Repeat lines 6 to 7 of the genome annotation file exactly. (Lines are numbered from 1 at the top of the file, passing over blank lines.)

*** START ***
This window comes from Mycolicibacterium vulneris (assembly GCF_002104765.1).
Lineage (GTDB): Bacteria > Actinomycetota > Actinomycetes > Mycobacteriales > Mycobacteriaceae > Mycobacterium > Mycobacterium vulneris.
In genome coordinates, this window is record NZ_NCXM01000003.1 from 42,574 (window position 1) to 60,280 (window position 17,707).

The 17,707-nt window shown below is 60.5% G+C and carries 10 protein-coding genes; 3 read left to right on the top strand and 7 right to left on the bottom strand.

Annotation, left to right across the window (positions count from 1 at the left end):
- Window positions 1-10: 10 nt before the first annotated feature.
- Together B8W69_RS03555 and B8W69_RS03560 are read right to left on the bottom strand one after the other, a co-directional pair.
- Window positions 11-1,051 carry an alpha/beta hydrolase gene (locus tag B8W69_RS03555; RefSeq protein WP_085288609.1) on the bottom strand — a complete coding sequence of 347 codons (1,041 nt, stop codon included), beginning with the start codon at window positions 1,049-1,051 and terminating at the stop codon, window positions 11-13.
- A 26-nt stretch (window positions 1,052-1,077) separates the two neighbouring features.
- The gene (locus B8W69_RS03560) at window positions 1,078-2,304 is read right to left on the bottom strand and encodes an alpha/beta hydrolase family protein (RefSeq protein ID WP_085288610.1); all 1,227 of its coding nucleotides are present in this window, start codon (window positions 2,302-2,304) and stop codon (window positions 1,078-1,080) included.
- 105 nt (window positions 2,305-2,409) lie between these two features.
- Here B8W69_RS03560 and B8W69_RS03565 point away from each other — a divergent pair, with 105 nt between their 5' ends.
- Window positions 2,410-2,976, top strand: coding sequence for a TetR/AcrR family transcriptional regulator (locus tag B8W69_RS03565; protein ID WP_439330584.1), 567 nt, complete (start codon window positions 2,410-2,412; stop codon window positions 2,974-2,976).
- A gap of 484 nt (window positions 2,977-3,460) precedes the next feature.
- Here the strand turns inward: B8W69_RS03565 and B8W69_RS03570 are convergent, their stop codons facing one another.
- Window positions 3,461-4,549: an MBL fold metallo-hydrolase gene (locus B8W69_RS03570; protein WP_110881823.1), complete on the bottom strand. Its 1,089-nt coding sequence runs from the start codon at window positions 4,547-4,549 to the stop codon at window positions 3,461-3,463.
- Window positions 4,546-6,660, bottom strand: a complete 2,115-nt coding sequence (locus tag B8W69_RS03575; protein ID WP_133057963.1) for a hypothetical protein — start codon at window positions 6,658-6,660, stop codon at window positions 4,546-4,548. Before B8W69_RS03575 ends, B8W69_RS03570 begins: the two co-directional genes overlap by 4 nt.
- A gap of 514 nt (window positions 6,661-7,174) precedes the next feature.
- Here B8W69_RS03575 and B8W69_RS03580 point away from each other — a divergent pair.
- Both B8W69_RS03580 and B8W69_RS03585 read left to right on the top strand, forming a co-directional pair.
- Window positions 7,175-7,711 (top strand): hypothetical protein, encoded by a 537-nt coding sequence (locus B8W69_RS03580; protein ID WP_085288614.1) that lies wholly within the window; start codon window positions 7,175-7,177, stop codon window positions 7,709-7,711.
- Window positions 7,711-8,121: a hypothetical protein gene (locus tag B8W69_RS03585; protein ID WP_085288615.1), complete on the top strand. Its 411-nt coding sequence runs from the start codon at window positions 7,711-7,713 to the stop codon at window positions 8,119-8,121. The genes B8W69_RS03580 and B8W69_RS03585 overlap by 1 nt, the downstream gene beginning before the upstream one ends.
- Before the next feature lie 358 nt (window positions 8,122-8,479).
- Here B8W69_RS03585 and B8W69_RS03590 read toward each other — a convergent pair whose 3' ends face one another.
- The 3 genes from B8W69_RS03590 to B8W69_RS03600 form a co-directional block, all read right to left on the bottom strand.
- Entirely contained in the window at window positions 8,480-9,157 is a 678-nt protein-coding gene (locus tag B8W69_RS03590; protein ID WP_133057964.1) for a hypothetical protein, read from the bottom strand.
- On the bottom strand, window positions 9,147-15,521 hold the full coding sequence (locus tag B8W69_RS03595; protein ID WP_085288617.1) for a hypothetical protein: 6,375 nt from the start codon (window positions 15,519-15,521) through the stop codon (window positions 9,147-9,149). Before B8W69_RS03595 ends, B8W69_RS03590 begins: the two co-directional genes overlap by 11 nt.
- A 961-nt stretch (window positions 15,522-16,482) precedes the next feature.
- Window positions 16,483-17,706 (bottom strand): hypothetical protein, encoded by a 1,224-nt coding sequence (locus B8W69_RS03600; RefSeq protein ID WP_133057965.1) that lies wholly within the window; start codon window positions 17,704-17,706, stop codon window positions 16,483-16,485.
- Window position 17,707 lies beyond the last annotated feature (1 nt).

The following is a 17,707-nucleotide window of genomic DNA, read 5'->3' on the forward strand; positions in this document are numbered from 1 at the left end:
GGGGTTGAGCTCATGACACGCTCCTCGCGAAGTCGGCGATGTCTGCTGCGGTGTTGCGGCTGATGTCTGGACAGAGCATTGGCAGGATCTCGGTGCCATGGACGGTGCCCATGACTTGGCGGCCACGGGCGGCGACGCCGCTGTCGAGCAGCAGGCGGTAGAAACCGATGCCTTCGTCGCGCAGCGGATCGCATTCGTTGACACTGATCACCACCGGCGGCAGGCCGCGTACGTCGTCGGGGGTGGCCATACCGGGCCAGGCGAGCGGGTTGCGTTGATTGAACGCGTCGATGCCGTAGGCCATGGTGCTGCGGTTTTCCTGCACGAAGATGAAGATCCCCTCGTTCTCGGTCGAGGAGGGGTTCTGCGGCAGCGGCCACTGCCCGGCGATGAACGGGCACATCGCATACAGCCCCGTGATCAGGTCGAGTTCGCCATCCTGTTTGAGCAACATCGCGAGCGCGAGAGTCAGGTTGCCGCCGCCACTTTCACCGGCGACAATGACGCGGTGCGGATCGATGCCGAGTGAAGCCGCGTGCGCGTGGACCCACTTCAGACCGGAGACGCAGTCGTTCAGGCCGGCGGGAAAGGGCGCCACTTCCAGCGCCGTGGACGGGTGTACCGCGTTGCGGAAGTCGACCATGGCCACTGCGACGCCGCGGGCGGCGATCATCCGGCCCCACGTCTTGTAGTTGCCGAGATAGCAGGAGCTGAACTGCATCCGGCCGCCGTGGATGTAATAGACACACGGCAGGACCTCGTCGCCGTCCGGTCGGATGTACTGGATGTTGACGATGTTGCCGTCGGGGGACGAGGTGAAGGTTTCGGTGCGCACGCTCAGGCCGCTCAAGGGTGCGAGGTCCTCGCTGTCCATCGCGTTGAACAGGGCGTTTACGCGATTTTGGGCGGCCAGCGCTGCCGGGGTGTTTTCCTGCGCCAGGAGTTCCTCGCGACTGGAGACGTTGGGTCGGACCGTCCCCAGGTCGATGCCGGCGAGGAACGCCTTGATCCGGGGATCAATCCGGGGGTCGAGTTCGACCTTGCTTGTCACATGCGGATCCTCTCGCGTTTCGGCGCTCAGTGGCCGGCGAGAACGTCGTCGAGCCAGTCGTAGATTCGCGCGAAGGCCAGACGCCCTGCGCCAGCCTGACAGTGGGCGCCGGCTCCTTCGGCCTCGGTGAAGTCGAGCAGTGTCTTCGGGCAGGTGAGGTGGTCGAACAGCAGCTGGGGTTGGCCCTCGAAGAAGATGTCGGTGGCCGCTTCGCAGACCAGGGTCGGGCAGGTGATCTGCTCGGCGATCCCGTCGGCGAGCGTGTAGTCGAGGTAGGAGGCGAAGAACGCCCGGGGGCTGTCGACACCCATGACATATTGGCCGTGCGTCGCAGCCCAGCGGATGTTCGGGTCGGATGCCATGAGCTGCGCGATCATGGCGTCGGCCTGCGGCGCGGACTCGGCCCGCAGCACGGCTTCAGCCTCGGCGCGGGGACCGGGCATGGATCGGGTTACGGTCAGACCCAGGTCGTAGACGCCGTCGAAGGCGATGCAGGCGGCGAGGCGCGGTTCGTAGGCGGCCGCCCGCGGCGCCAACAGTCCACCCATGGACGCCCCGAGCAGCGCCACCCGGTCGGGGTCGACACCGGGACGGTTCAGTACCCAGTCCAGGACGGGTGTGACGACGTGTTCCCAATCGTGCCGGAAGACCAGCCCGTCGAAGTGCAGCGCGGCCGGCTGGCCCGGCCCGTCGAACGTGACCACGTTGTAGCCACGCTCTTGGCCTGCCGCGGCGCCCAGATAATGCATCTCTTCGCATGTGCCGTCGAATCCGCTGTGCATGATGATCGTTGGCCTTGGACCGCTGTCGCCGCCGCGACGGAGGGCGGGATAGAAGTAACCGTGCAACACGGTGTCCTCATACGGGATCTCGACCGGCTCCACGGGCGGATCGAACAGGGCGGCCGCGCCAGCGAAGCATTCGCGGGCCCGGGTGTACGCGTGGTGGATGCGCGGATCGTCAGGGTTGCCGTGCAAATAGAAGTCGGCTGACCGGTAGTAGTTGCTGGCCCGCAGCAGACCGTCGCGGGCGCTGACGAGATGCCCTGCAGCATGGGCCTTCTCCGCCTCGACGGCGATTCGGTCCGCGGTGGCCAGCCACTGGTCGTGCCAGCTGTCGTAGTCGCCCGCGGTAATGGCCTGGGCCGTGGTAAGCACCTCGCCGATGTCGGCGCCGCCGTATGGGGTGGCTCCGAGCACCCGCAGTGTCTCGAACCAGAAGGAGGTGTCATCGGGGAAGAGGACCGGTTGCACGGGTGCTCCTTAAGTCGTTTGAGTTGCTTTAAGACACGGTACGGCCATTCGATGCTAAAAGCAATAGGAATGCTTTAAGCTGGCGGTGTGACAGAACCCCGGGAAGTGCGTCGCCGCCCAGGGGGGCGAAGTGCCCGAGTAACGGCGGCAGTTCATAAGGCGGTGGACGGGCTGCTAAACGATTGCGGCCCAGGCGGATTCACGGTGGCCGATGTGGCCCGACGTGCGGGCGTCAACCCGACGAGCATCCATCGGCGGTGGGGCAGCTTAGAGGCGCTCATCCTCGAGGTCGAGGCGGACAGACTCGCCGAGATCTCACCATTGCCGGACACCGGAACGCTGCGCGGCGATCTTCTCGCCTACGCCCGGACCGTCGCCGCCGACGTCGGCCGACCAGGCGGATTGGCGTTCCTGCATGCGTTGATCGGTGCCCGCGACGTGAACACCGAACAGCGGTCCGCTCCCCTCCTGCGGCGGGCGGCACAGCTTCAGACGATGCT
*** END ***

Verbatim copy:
- Window positions 1-10: 10 nt before the first annotated feature.
- Together B8W69_RS03555 and B8W69_RS03560 are read right to left on the bottom strand one after the other, a co-directional pair.